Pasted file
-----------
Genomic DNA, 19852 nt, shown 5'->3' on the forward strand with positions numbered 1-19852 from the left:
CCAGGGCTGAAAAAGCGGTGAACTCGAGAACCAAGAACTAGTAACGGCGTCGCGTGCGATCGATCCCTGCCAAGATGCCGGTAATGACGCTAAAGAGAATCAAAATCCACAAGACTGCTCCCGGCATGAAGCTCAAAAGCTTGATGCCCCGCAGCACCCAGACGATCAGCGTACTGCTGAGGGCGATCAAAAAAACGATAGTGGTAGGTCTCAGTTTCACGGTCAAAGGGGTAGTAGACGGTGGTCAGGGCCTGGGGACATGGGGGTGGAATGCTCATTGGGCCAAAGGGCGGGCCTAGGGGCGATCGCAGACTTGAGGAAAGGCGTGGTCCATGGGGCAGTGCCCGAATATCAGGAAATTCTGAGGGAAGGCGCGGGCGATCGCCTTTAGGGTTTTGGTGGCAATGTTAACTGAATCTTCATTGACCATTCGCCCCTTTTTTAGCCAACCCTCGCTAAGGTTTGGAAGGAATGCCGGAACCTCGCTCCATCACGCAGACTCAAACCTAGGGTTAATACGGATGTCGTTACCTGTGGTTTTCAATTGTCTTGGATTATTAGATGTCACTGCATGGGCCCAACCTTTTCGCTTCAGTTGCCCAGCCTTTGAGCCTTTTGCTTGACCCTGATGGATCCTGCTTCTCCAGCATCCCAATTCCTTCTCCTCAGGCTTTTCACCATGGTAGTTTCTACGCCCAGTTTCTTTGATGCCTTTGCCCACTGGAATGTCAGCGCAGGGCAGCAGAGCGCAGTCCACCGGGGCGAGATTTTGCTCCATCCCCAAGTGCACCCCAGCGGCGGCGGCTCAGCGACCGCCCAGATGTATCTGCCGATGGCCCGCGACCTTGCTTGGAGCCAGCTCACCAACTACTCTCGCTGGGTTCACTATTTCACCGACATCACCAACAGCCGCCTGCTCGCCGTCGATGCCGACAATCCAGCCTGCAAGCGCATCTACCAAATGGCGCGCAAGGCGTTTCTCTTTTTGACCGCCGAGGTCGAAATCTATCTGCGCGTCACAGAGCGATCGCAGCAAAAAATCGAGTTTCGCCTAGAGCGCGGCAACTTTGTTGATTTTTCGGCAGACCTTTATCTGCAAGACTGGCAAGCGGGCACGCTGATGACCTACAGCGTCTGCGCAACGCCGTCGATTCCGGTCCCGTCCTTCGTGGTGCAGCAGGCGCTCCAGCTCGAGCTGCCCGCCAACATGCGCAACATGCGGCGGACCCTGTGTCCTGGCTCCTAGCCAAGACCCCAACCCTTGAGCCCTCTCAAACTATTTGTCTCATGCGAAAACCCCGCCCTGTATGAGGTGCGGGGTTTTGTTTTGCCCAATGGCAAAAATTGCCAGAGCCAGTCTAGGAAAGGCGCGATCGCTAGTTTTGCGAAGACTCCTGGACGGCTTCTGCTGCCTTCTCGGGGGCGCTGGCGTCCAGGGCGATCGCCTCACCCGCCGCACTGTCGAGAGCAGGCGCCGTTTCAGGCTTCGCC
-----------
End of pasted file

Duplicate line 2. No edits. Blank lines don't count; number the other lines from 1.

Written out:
CCAGGGCTGAAAAAGCGGTGAACTCGAGAACCAAGAACTAGTAACGGCGTCGCGTGCGATCGATCCCTGCCAAGATGCCGGTAATGACGCTAAAGAGAATCAAAATCCACAAGACTGCTCCCGGCATGAAGCTCAAAAGCTTGATGCCCCGCAGCACCCAGACGATCAGCGTACTGCTGAGGGCGATCAAAAAAACGATAGTGGTAGGTCTCAGTTTCACGGTCAAAGGGGTAGTAGACGGTGGTCAGGGCCTGGGGACATGGGGGTGGAATGCTCATTGGGCCAAAGGGCGGGCCTAGGGGCGATCGCAGACTTGAGGAAAGGCGTGGTCCATGGGGCAGTGCCCGAATATCAGGAAATTCTGAGGGAAGGCGCGGGCGATCGCCTTTAGGGTTTTGGTGGCAATGTTAACTGAATCTTCATTGACCATTCGCCCCTTTTTTAGCCAACCCTCGCTAAGGTTTGGAAGGAATGCCGGAACCTCGCTCCATCACGCAGACTCAAACCTAGGGTTAATACGGATGTCGTTACCTGTGGTTTTCAATTGTCTTGGATTATTAGATGTCACTGCATGGGCCCAACCTTTTCGCTTCAGTTGCCCAGCCTTTGAGCCTTTTGCTTGACCCTGATGGATCCTGCTTCTCCAGCATCCCAATTCCTTCTCCTCAGGCTTTTCACCATGGTAGTTTCTACGCCCAGTTTCTTTGATGCCTTTGCCCACTGGAATGTCAGCGCAGGGCAGCAGAGCGCAGTCCACCGGGGCGAGATTTTGCTCCATCCCCAAGTGCACCCCAGCGGCGGCGGCTCAGCGACCGCCCAGATGTATCTGCCGATGGCCCGCGACCTTGCTTGGAGCCAGCTCACCAACTACTCTCGCTGGGTTCACTATTTCACCGACATCACCAACAGCCGCCTGCTCGCCGTCGATGCCGACAATCCAGCCTGCAAGCGCATCTACCAAATGGCGCGCAAGGCGTTTCTCTTTTTGACCGCCGAGGTCGAAATCTATCTGCGCGTCACAGAGCGATCGCAGCAAAAAATCGAGTTTCGCCTAGAGCGCGGCAACTTTGTTGATTTTTCGGCAGACCTTTATCTGCAAGACTGGCAAGCGGGCACGCTGATGACCTACAGCGTCTGCGCAACGCCGTCGATTCCGGTCCCGTCCTTCGTGGTGCAGCAGGCGCTCCAGCTCGAGCTGCCCGCCAACATGCGCAACATGCGGCGGACCCTGTGTCCTGGCTCCTAGCCAAGACCCCAACCCTTGAGCCCTCTCAAACTATTTGTCTCATGCGAAAACCCCGCCCTGTATGAGGTGCGGGGTTTTGTTTTGCCCAATGGCAAAAATTGCCAGAGCCAGTCTAGGAAAGGCGCGATCGCTAGTTTTGCGAAGACTCCTGGACGGCTTCTGCTGCCTTCTCGGGGGCGCTGGCGTCCAGGGCGATCGCCTCACCCGCCGCACTGTCGAGAGCAGGCGCCGTTTCAGGCTTCGCC